Skip to main content

Jerry West knows a thing or two about being a general manager. The man who ran the show from the Los Angeles Lakers front office during the “Showtime” era that collected five championships has seen it all. He traded for Kobe Bryant and signed Shaquille O’Neal. West is no stranger to big-time moves from the GM seat.

During a recent appearance on the Dan Patrick Show, Patrick asked West to play general manager of the Los Angeles Angels. The Angels have a monstrous decision to make on their two-way star Shohei Ohtani, who becomes a free agent after this season. Do they go all-out and try to sign him or trade him away at the deadline for the best offer? West played the role of Angels GM for a few minutes.

Jerry West has made his mark as an NBA GM

While the LA Lakers had Magic Johnson, Kareem Abdul-Jabbar, and James Worthy, they also had Jerry West. West, a Naismith Memorial Basketball Hall of Famer who won a championship with the Lakers as a player, added six more titles as an executive with the team.

West began his post-playing days with the Lakers as a scout in 1979 and remained in the front office through 2000. He became the GM before the 1982-83 season, but his biggest move came more than a decade later when he traded star center Vlade Divac to the Charlotte Hornets for a rookie named Kobe Bryant.

“(Vlade Divac) was a very good center and someone you want to play with,” West said recently on Podcast P With Paul George. “Everyone thought there was something wrong with him.”

The Hornets believed they got a steal in that trade.

“I think this is the best trade we’ve made in the history of the franchise,” said George Shinn, then the owner of the Hornets.

West then inked O’Neal to a free-agent deal in 1996, setting the foundation for LA’s three-peat from 2000 to 2002. West stepped down from his Lakers position after the 1999-2000 season. He returned to the NBA in 2002 to become the GM of the Memphis Grizzlies.

West also had stints with the Golden State Warriors, where he won two more titles as an executive, and the Los Angeles Clippers, where he remains today.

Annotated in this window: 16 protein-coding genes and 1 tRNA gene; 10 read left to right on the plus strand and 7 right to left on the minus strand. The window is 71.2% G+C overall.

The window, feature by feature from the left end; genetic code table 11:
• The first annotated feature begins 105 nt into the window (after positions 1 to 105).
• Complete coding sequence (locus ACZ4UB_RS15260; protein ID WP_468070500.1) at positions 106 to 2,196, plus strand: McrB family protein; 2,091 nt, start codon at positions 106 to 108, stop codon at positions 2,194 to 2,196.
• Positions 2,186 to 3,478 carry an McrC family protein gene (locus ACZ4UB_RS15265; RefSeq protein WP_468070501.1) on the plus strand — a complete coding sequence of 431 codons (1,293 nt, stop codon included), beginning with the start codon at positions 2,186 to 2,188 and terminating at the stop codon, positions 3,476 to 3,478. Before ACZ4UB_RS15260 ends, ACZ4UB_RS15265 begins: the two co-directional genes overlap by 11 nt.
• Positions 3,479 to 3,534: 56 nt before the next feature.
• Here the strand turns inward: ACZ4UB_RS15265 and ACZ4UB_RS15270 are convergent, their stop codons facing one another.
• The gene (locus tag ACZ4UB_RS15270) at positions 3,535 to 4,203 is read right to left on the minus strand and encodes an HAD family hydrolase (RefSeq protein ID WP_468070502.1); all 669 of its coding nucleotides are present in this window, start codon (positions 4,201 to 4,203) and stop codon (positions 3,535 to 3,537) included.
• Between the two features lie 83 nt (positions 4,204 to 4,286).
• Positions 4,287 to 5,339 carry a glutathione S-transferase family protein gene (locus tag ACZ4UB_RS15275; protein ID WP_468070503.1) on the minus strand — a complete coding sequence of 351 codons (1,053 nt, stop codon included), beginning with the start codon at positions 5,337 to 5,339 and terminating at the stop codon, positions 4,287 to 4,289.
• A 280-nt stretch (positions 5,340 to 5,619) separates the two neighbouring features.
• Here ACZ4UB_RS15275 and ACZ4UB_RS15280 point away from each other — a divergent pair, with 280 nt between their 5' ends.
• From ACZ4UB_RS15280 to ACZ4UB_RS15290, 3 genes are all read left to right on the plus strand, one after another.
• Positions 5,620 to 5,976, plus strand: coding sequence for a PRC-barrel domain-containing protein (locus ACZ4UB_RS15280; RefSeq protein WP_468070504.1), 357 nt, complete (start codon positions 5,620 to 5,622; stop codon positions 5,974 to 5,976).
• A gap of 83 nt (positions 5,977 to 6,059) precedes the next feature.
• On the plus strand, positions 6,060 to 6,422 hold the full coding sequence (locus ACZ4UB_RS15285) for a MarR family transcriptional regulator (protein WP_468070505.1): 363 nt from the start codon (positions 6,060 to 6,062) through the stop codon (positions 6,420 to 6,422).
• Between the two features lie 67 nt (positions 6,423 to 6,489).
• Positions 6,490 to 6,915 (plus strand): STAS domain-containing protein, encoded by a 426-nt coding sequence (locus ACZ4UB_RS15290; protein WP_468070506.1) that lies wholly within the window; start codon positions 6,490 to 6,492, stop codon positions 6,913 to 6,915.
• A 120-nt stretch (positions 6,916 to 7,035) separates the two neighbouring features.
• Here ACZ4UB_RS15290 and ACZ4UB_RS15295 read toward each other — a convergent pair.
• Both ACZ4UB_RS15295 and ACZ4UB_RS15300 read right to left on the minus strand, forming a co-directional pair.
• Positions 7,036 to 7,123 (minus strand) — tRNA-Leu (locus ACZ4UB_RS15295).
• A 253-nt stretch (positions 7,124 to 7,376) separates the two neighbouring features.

West believes the Angels should do what they can to keep Ohtani


After a Crushing Game 7 Loss to the Boston Celtics in the 1969 NBA Finals, Jerry West Uttered ‘the Dumbest Thing I Ever Said’ Regarding Wilt Chamberlain

Patrick asked West to play MLB GM for a few minutes. He asked him what he would do with Ohtani if he was in charge. Ohtani is an incredible two-way talent who is in line to become one of the most prized free agents in MLB history.

“That’s an incredible question,” West said. “I pay attention to all sports, and every once in a while, one of these iconic players comes into any sport, and you’re enthralled by him. With him, he’s one of the most unique players I’ve ever seen in baseball.

“He’s such a draw. You can’t measure what he does for a team. In New York, people come to see the Yankees. They’re like the Dodgers — their name is going to be there forever. With him, the way he attracts people, all kinds of people. The closeness that fans feel to him.

“I would have a difficult time letting him go. I would do anything in my power to keep him.”

Of course, there’s the other side of the coin where Ohtani might want a change of scenery, which would force the Angeles into making a trade.

“That’s the other side of the equation,” West said. “I think it’s real important to what you’re doing when you run a team. Establish close, personal relationships with these people. Make sure they know how much you care about them and want them. You need honesty. Today, it’s difficult to find that among agents and players, I think.”